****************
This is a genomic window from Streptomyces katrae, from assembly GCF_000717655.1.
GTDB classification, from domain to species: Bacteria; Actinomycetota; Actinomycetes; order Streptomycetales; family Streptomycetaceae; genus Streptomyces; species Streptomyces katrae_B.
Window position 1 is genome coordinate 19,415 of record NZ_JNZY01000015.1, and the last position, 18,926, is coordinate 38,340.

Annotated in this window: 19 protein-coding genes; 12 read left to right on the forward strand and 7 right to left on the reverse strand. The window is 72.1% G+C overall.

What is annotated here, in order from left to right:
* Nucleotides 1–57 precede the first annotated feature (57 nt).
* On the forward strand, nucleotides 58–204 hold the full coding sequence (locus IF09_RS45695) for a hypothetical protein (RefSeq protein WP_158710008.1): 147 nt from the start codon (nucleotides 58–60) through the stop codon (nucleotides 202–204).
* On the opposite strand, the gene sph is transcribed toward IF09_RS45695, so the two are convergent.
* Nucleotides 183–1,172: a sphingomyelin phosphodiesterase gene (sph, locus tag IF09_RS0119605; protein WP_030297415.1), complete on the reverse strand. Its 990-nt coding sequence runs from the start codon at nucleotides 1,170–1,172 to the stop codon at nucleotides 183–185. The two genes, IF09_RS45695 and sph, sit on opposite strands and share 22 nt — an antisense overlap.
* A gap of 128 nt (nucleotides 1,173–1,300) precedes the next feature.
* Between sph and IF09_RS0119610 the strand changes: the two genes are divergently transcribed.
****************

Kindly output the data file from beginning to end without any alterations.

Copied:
This is a genomic window from Streptomyces katrae, from assembly GCF_000717655.1.
GTDB classification, from domain to species: Bacteria; Actinomycetota; Actinomycetes; order Streptomycetales; family Streptomycetaceae; genus Streptomyces; species Streptomyces katrae_B.
Window position 1 is genome coordinate 19,415 of record NZ_JNZY01000015.1, and the last position, 18,926, is coordinate 38,340.

Annotated in this window: 19 protein-coding genes; 12 read left to right on the forward strand and 7 right to left on the reverse strand. The window is 72.1% G+C overall.

What is annotated here, in order from left to right:
* Nucleotides 1–57 precede the first annotated feature (57 nt).
* On the forward strand, nucleotides 58–204 hold the full coding sequence (locus IF09_RS45695) for a hypothetical protein (RefSeq protein WP_158710008.1): 147 nt from the start codon (nucleotides 58–60) through the stop codon (nucleotides 202–204).
* On the opposite strand, the gene sph is transcribed toward IF09_RS45695, so the two are convergent.
* Nucleotides 183–1,172: a sphingomyelin phosphodiesterase gene (sph, locus tag IF09_RS0119605; protein WP_030297415.1), complete on the reverse strand. Its 990-nt coding sequence runs from the start codon at nucleotides 1,170–1,172 to the stop codon at nucleotides 183–185. The two genes, IF09_RS45695 and sph, sit on opposite strands and share 22 nt — an antisense overlap.
* A gap of 128 nt (nucleotides 1,173–1,300) precedes the next feature.
* Between sph and IF09_RS0119610 the strand changes: the two genes are divergently transcribed.